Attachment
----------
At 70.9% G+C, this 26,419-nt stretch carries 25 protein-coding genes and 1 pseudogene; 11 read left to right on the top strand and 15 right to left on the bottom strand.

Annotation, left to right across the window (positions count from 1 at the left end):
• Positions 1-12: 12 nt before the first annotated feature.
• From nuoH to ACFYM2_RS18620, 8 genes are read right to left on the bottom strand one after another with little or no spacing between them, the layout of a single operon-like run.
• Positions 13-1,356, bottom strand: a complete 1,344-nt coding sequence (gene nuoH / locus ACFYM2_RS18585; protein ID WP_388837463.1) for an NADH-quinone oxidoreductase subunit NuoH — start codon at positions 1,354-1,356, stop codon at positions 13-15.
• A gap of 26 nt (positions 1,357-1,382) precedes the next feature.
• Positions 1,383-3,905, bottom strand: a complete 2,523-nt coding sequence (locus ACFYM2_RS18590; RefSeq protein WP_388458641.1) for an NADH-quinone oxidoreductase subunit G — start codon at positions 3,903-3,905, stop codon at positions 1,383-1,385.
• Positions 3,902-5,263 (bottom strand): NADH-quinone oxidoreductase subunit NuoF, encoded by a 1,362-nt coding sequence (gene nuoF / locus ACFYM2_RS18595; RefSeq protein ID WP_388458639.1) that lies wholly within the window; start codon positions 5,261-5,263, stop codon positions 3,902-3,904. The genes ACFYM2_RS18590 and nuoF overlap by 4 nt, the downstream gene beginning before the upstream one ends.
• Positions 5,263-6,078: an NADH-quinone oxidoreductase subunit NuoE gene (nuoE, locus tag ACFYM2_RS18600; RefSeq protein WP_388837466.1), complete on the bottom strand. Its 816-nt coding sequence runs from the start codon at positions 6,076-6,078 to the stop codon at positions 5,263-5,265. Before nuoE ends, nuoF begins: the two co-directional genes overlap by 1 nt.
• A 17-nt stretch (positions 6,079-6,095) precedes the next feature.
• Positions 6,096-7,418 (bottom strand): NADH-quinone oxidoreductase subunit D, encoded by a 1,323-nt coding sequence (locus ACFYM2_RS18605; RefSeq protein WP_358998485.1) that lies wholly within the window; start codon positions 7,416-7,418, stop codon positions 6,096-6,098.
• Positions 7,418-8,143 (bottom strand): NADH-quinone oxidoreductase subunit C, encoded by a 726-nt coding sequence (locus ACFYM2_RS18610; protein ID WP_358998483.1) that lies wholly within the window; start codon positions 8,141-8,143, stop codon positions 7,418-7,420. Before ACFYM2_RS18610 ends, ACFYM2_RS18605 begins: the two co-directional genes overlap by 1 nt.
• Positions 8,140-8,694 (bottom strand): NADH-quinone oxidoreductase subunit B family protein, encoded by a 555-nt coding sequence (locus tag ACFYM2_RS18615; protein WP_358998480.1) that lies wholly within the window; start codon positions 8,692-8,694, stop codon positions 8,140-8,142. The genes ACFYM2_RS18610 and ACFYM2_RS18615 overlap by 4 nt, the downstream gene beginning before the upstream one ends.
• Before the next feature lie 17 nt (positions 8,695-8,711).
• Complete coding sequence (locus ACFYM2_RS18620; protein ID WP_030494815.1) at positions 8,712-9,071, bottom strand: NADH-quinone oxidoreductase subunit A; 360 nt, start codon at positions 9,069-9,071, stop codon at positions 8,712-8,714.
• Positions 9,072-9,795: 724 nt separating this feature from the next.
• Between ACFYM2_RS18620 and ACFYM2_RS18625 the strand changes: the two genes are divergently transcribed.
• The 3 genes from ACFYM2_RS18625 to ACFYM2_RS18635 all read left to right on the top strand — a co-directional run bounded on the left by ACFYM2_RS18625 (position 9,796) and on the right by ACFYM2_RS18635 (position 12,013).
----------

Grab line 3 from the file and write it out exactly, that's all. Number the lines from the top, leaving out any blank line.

• Positions 1-12: 12 nt before the first annotated feature.